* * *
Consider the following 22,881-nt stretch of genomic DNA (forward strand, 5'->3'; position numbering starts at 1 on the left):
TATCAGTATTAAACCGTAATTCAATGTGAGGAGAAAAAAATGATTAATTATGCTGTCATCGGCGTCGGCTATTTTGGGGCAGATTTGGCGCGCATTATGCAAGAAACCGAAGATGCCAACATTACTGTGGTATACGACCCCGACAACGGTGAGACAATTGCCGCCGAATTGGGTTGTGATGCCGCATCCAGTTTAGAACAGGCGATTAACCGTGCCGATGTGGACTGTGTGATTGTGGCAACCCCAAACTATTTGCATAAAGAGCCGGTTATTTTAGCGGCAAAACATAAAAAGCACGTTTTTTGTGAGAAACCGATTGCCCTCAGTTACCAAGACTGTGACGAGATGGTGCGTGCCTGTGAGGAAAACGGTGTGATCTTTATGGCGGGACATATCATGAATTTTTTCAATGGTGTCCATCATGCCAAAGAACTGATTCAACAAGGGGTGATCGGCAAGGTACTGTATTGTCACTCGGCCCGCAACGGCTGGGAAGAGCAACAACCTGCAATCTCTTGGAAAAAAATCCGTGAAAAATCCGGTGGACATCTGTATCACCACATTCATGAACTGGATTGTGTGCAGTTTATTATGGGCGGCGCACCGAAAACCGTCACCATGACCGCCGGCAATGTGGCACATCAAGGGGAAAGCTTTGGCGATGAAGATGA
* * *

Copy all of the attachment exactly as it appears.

Consider the following 22,881-nt stretch of genomic DNA (forward strand, 5'->3'; position numbering starts at 1 on the left):
TATCAGTATTAAACCGTAATTCAATGTGAGGAGAAAAAAATGATTAATTATGCTGTCATCGGCGTCGGCTATTTTGGGGCAGATTTGGCGCGCATTATGCAAGAAACCGAAGATGCCAACATTACTGTGGTATACGACCCCGACAACGGTGAGACAATTGCCGCCGAATTGGGTTGTGATGCCGCATCCAGTTTAGAACAGGCGATTAACCGTGCCGATGTGGACTGTGTGATTGTGGCAACCCCAAACTATTTGCATAAAGAGCCGGTTATTTTAGCGGCAAAACATAAAAAGCACGTTTTTTGTGAGAAACCGATTGCCCTCAGTTACCAAGACTGTGACGAGATGGTGCGTGCCTGTGAGGAAAACGGTGTGATCTTTATGGCGGGACATATCATGAATTTTTTCAATGGTGTCCATCATGCCAAAGAACTGATTCAACAAGGGGTGATCGGCAAGGTACTGTATTGTCACTCGGCCCGCAACGGCTGGGAAGAGCAACAACCTGCAATCTCTTGGAAAAAAATCCGTGAAAAATCCGGTGGACATCTGTATCACCACATTCATGAACTGGATTGTGTGCAGTTTATTATGGGCGGCGCACCGAAAACCGTCACCATGACCGCCGGCAATGTGGCACATCAAGGGGAAAGCTTTGGCGATGAAGATGA